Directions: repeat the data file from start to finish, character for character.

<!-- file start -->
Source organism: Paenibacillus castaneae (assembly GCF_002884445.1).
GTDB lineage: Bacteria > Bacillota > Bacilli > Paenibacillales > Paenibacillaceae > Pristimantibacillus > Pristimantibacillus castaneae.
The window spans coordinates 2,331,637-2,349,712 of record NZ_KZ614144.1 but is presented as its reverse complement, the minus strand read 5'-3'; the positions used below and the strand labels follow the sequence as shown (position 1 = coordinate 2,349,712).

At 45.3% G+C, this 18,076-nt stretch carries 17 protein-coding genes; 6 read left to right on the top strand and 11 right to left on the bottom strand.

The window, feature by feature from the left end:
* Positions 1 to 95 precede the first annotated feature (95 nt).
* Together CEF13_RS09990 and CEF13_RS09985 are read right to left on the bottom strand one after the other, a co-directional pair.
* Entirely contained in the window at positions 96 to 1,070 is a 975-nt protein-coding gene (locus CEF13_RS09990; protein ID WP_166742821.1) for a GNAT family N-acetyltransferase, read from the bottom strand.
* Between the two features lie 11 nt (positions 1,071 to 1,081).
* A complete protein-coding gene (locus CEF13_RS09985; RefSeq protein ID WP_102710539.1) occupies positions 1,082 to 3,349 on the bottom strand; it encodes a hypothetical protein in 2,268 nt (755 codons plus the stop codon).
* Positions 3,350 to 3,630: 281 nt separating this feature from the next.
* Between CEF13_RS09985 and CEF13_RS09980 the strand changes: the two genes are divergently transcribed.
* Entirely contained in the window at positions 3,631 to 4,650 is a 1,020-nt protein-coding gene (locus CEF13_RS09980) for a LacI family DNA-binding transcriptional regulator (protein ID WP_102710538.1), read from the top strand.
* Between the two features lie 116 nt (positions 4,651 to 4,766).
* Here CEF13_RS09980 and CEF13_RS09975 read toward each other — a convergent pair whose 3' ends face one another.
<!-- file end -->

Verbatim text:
Source organism: Paenibacillus castaneae (assembly GCF_002884445.1).
GTDB lineage: Bacteria > Bacillota > Bacilli > Paenibacillales > Paenibacillaceae > Pristimantibacillus > Pristimantibacillus castaneae.
The window spans coordinates 2,331,637-2,349,712 of record NZ_KZ614144.1 but is presented as its reverse complement, the minus strand read 5'-3'; the positions used below and the strand labels follow the sequence as shown (position 1 = coordinate 2,349,712).

At 45.3% G+C, this 18,076-nt stretch carries 17 protein-coding genes; 6 read left to right on the top strand and 11 right to left on the bottom strand.

The window, feature by feature from the left end:
* Positions 1 to 95 precede the first annotated feature (95 nt).
* Together CEF13_RS09990 and CEF13_RS09985 are read right to left on the bottom strand one after the other, a co-directional pair.
* Entirely contained in the window at positions 96 to 1,070 is a 975-nt protein-coding gene (locus CEF13_RS09990; protein ID WP_166742821.1) for a GNAT family N-acetyltransferase, read from the bottom strand.
* Between the two features lie 11 nt (positions 1,071 to 1,081).
* A complete protein-coding gene (locus CEF13_RS09985; RefSeq protein ID WP_102710539.1) occupies positions 1,082 to 3,349 on the bottom strand; it encodes a hypothetical protein in 2,268 nt (755 codons plus the stop codon).
* Positions 3,350 to 3,630: 281 nt separating this feature from the next.
* Between CEF13_RS09985 and CEF13_RS09980 the strand changes: the two genes are divergently transcribed.
* Entirely contained in the window at positions 3,631 to 4,650 is a 1,020-nt protein-coding gene (locus CEF13_RS09980) for a LacI family DNA-binding transcriptional regulator (protein ID WP_102710538.1), read from the top strand.
* Between the two features lie 116 nt (positions 4,651 to 4,766).
* Here CEF13_RS09980 and CEF13_RS09975 read toward each other — a convergent pair whose 3' ends face one another.